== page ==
There’s a lot of potential for accessible tourism in Australia, and everyone stands to win, both operators and travellers. The business case has been well researched over many years and in different countries. However, the data are not convincing many tourism operators to re-think their business model.
Nicole Healy’s presentation at UD2021 Conference covered the facts and figures. Tourism Research Australia commissioned a research project which involved Victorian and Queensland governments. Nicole listed the research objectives which included:
- The size of the market and drivers and barriers
- Needs of travellers with disability and their companions
- The best communication channels
- The best ways to support businesses and explore opportunities
The results show the potential of accessible tourism to be in the billions of dollars representing 10% of the total domestic spend. And that’s only for those who are willing to travel. Many others say it is all too hard.
Travellers with and without disability choose trips for the same reasons. Eating out and visiting family or friends are top of the list for both groups. Sightseeing, pubs, clubs, and shopping are all popular. Going to the beach was not high on the list for people with disability.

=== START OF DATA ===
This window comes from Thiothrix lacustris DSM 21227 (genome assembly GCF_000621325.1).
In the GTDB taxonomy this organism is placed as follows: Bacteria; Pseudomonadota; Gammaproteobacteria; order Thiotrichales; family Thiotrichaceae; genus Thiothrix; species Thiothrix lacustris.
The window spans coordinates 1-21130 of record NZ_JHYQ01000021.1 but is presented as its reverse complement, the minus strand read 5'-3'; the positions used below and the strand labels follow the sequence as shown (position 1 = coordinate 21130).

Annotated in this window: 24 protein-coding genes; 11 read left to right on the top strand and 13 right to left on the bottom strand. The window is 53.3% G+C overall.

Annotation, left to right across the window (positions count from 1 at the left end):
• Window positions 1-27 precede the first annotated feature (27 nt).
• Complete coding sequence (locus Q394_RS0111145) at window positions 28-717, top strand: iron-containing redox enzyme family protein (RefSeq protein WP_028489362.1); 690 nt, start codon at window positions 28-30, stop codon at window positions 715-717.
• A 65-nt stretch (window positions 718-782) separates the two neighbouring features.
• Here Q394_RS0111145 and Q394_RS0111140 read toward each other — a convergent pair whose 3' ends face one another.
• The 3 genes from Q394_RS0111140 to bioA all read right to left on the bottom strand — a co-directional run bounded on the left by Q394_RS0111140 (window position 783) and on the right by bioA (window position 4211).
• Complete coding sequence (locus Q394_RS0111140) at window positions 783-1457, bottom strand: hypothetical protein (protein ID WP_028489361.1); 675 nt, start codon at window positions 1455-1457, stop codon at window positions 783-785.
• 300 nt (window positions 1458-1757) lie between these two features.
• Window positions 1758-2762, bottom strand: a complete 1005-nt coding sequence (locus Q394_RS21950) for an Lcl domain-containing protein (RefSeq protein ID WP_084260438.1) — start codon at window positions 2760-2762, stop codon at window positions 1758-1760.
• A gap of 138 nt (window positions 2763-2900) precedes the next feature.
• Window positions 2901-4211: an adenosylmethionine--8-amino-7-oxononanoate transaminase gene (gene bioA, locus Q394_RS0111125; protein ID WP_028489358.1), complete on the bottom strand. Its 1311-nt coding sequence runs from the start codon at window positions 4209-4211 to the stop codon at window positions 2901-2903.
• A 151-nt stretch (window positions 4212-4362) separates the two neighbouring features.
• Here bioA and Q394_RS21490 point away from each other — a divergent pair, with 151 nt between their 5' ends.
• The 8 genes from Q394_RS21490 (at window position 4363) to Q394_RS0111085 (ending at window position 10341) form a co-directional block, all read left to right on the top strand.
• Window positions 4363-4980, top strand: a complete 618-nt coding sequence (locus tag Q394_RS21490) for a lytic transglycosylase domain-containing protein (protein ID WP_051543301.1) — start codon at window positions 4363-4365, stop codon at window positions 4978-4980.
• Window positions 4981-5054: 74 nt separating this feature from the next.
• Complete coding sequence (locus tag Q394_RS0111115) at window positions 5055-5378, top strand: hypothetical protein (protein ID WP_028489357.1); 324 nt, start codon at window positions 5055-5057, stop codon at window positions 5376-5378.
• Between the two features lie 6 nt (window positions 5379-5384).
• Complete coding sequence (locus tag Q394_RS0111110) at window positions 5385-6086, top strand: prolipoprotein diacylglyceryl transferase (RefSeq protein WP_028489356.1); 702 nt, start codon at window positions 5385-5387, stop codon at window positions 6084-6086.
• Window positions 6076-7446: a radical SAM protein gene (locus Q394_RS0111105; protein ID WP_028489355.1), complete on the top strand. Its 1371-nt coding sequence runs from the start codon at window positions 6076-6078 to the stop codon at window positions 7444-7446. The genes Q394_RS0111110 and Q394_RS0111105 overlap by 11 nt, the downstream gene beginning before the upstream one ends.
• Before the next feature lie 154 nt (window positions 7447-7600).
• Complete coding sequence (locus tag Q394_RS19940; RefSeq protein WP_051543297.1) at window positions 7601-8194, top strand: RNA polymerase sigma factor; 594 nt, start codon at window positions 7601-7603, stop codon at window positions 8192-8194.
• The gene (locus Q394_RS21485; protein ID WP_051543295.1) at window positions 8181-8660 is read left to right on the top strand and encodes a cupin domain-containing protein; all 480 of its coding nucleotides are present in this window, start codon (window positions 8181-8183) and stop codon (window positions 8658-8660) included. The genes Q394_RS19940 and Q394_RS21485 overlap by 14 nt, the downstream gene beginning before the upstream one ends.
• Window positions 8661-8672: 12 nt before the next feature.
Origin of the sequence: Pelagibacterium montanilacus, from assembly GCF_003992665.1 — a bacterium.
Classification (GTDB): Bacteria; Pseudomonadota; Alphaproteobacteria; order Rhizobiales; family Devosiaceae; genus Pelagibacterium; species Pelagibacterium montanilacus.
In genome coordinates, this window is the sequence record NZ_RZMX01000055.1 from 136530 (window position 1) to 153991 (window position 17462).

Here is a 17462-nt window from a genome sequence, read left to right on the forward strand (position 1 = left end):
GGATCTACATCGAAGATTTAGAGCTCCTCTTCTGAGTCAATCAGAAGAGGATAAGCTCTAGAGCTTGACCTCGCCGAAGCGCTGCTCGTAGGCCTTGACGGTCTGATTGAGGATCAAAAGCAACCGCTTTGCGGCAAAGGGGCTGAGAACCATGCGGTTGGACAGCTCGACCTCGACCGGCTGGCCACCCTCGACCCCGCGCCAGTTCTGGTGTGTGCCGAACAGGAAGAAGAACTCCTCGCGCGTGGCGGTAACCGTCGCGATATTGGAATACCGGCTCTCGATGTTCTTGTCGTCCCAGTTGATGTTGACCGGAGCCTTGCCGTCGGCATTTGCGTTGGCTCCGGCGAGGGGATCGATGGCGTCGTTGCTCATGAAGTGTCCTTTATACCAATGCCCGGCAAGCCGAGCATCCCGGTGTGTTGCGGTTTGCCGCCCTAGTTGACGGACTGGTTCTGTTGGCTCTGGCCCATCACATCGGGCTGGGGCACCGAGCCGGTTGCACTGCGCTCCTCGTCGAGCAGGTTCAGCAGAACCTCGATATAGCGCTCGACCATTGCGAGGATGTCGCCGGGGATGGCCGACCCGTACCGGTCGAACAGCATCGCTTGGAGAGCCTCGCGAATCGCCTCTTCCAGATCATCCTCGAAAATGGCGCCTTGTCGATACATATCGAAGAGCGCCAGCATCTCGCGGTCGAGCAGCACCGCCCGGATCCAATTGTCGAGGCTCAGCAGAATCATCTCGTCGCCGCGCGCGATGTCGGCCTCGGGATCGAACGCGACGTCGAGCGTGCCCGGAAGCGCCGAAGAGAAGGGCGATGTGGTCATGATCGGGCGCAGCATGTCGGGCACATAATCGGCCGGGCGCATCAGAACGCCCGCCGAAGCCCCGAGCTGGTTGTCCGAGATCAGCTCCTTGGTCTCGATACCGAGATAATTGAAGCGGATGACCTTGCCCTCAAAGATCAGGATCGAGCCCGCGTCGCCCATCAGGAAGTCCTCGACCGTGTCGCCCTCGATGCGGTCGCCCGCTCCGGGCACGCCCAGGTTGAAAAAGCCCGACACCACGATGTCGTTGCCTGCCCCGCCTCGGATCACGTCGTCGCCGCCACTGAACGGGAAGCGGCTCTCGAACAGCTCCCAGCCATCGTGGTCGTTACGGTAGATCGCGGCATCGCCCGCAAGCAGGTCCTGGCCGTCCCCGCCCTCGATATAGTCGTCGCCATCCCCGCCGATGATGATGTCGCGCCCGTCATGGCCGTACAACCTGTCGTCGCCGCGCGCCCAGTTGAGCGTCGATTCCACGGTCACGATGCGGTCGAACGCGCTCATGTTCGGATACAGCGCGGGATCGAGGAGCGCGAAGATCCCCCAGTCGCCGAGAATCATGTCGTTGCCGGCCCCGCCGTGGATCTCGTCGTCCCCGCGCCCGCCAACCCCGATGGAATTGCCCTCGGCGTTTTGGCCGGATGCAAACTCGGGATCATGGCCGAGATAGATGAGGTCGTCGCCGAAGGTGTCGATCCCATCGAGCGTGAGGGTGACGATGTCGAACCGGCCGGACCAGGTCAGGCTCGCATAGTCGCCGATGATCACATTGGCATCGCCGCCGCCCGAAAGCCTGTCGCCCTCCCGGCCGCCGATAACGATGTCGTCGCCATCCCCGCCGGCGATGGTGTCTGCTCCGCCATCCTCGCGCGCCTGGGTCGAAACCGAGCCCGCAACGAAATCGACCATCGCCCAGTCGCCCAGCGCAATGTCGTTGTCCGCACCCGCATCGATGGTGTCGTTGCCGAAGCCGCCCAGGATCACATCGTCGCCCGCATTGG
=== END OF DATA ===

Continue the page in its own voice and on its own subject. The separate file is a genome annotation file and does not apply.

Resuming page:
Lack of awareness of what’s on offer and not knowing what to expect were barriers to travel. Attitudes of tourism operators and staff was not encouraging either. Higher costs for people with disability were an issue as well as not enough accessible rooms.
Travellers with disability want to see better staff training and more practical information. Better access to toilets, public transport and airports were also important. More detail is available in Nicole’s presentation slides and the data report. You can download the executive summary of the Victorian and Queensland report.
There is more about inclusive tourism in the travel and tourism section of this website.